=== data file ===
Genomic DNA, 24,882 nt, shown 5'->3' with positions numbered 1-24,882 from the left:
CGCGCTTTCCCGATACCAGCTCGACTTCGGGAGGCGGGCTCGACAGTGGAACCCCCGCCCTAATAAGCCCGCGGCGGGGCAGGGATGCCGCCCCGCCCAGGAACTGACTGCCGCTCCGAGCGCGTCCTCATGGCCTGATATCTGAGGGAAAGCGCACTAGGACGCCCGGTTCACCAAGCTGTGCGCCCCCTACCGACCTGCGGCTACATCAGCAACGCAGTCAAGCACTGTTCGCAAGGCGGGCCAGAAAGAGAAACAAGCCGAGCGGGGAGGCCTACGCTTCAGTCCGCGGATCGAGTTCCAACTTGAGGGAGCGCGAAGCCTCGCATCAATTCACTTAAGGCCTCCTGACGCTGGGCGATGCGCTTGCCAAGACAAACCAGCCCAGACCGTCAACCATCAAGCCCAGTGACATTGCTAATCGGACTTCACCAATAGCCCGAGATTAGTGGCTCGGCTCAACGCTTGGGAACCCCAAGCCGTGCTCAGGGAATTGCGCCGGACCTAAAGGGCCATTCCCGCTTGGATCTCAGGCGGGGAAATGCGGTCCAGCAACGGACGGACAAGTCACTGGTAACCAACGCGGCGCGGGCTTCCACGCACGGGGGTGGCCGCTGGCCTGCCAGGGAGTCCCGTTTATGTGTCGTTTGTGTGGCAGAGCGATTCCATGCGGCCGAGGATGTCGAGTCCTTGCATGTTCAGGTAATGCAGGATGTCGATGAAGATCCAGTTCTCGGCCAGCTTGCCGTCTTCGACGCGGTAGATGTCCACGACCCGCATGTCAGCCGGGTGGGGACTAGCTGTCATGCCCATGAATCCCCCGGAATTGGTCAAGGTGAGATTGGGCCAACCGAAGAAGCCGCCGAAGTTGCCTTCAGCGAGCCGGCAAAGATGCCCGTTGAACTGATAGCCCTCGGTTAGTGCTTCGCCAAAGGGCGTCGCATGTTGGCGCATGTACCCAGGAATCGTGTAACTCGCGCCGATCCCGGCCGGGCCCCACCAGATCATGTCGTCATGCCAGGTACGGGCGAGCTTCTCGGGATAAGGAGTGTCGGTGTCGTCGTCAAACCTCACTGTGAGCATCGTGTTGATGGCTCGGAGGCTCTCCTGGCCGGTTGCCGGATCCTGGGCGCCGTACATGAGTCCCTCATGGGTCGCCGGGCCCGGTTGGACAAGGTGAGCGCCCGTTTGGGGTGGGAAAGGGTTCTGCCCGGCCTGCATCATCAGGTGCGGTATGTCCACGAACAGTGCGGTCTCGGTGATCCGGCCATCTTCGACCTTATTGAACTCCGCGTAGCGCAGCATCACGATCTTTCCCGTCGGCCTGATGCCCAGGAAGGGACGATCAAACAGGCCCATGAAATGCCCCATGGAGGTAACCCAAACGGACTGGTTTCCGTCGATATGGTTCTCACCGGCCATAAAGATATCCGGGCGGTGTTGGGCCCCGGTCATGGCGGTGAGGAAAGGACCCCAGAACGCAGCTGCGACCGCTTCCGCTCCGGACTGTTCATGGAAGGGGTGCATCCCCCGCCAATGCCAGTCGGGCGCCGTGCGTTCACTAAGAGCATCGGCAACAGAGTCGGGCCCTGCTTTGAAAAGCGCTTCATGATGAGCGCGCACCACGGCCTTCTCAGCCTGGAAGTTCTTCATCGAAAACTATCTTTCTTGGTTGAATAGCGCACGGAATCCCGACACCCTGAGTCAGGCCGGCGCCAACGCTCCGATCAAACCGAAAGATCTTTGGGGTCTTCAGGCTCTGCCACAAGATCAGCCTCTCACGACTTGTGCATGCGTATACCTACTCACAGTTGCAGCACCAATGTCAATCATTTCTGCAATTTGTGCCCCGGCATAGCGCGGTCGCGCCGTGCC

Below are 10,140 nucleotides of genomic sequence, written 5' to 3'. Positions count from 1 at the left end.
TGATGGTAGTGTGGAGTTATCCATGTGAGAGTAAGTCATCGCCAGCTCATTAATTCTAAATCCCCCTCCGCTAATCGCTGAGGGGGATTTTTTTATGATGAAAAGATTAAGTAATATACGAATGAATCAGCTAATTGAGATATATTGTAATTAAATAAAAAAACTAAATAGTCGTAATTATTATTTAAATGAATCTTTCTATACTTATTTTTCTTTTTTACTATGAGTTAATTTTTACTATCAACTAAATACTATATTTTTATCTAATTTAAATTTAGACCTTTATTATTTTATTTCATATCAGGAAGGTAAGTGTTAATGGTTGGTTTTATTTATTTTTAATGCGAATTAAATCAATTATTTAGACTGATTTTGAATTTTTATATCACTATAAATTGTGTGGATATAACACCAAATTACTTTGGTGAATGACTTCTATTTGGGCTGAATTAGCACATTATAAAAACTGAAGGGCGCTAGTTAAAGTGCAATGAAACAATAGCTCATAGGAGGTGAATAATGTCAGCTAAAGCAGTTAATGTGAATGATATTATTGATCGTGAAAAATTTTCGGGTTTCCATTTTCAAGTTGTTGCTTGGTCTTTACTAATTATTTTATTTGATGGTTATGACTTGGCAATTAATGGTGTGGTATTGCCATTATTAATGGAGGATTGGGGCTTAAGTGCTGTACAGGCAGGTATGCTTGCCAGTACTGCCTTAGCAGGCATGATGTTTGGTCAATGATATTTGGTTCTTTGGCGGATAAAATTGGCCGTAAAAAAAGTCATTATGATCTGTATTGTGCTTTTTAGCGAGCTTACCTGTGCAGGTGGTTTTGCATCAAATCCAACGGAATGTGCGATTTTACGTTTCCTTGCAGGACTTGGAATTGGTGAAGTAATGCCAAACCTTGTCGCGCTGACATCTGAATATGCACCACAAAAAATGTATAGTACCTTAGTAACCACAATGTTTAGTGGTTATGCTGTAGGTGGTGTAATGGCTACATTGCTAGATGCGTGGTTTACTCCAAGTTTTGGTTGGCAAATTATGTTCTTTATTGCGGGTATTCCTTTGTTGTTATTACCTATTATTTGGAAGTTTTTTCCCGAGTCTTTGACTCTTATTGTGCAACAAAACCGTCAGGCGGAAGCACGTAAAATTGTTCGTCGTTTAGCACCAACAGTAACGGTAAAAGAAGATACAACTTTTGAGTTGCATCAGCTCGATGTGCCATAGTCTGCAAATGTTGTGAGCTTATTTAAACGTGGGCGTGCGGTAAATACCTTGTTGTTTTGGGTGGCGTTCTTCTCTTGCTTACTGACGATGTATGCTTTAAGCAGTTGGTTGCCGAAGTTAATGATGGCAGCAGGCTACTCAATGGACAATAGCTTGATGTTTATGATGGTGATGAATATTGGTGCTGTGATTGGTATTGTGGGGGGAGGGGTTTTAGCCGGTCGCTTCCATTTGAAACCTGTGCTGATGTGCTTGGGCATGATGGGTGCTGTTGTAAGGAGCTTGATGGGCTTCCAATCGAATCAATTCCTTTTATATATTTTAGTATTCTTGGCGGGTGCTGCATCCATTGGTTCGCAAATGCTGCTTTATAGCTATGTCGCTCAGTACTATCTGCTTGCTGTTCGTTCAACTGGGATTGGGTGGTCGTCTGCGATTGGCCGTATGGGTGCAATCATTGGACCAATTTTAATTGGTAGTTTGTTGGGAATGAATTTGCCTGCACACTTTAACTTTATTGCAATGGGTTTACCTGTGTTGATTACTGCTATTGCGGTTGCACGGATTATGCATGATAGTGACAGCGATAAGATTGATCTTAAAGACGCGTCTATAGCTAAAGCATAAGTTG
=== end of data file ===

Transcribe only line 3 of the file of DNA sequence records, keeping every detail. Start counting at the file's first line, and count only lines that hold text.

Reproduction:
Below are 10,140 nucleotides of genomic sequence, written 5' to 3'. Positions count from 1 at the left end.